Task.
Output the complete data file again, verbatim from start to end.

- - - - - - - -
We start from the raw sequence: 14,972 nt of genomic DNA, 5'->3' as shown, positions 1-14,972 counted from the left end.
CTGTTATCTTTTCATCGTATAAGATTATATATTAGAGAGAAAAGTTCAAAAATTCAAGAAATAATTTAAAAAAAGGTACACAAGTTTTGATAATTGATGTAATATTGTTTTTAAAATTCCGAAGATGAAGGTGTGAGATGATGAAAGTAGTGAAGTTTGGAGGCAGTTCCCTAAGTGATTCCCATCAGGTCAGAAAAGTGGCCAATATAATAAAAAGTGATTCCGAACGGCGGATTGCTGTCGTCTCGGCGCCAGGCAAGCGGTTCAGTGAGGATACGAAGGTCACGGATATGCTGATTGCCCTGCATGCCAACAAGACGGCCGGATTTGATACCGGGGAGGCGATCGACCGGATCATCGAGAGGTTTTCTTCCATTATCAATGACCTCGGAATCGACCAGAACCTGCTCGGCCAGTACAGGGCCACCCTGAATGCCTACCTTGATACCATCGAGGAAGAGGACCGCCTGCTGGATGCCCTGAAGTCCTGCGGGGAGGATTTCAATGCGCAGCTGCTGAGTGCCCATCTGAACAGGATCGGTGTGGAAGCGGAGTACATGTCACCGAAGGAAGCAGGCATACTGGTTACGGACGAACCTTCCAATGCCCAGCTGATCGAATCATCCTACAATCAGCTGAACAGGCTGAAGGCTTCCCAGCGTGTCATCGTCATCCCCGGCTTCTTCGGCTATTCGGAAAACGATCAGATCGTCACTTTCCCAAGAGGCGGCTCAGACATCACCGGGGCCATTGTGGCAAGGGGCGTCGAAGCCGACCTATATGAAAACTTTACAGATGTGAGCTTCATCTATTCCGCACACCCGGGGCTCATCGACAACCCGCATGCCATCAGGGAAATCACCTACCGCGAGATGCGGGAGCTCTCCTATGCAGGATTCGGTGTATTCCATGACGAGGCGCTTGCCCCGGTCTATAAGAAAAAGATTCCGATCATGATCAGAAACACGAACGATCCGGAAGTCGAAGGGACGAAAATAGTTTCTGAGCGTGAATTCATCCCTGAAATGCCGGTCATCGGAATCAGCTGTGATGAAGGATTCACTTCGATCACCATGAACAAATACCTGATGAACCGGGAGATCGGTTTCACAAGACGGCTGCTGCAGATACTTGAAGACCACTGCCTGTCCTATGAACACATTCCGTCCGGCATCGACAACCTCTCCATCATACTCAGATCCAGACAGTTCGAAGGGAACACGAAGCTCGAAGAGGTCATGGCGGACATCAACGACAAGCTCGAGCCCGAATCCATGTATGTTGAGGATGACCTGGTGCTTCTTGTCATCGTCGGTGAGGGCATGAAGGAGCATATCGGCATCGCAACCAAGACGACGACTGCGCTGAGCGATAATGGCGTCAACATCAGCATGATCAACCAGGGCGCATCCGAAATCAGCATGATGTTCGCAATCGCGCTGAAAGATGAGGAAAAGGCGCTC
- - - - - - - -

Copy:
We start from the raw sequence: 14,972 nt of genomic DNA, 5'->3' as shown, positions 1-14,972 counted from the left end.
CTGTTATCTTTTCATCGTATAAGATTATATATTAGAGAGAAAAGTTCAAAAATTCAAGAAATAATTTAAAAAAAGGTACACAAGTTTTGATAATTGATGTAATATTGTTTTTAAAATTCCGAAGATGAAGGTGTGAGATGATGAAAGTAGTGAAGTTTGGAGGCAGTTCCCTAAGTGATTCCCATCAGGTCAGAAAAGTGGCCAATATAATAAAAAGTGATTCCGAACGGCGGATTGCTGTCGTCTCGGCGCCAGGCAAGCGGTTCAGTGAGGATACGAAGGTCACGGATATGCTGATTGCCCTGCATGCCAACAAGACGGCCGGATTTGATACCGGGGAGGCGATCGACCGGATCATCGAGAGGTTTTCTTCCATTATCAATGACCTCGGAATCGACCAGAACCTGCTCGGCCAGTACAGGGCCACCCTGAATGCCTACCTTGATACCATCGAGGAAGAGGACCGCCTGCTGGATGCCCTGAAGTCCTGCGGGGAGGATTTCAATGCGCAGCTGCTGAGTGCCCATCTGAACAGGATCGGTGTGGAAGCGGAGTACATGTCACCGAAGGAAGCAGGCATACTGGTTACGGACGAACCTTCCAATGCCCAGCTGATCGAATCATCCTACAATCAGCTGAACAGGCTGAAGGCTTCCCAGCGTGTCATCGTCATCCCCGGCTTCTTCGGCTATTCGGAAAACGATCAGATCGTCACTTTCCCAAGAGGCGGCTCAGACATCACCGGGGCCATTGTGGCAAGGGGCGTCGAAGCCGACCTATATGAAAACTTTACAGATGTGAGCTTCATCTATTCCGCACACCCGGGGCTCATCGACAACCCGCATGCCATCAGGGAAATCACCTACCGCGAGATGCGGGAGCTCTCCTATGCAGGATTCGGTGTATTCCATGACGAGGCGCTTGCCCCGGTCTATAAGAAAAAGATTCCGATCATGATCAGAAACACGAACGATCCGGAAGTCGAAGGGACGAAAATAGTTTCTGAGCGTGAATTCATCCCTGAAATGCCGGTCATCGGAATCAGCTGTGATGAAGGATTCACTTCGATCACCATGAACAAATACCTGATGAACCGGGAGATCGGTTTCACAAGACGGCTGCTGCAGATACTTGAAGACCACTGCCTGTCCTATGAACACATTCCGTCCGGCATCGACAACCTCTCCATCATACTCAGATCCAGACAGTTCGAAGGGAACACGAAGCTCGAAGAGGTCATGGCGGACATCAACGACAAGCTCGAGCCCGAATCCATGTATGTTGAGGATGACCTGGTGCTTCTTGTCATCGTCGGTGAGGGCATGAAGGAGCATATCGGCATCGCAACCAAGACGACGACTGCGCTGAGCGATAATGGCGTCAACATCAGCATGATCAACCAGGGCGCATCCGAAATCAGCATGATGTTCGCAATCGCGCTGAAAGATGAGGAAAAGGCGCTC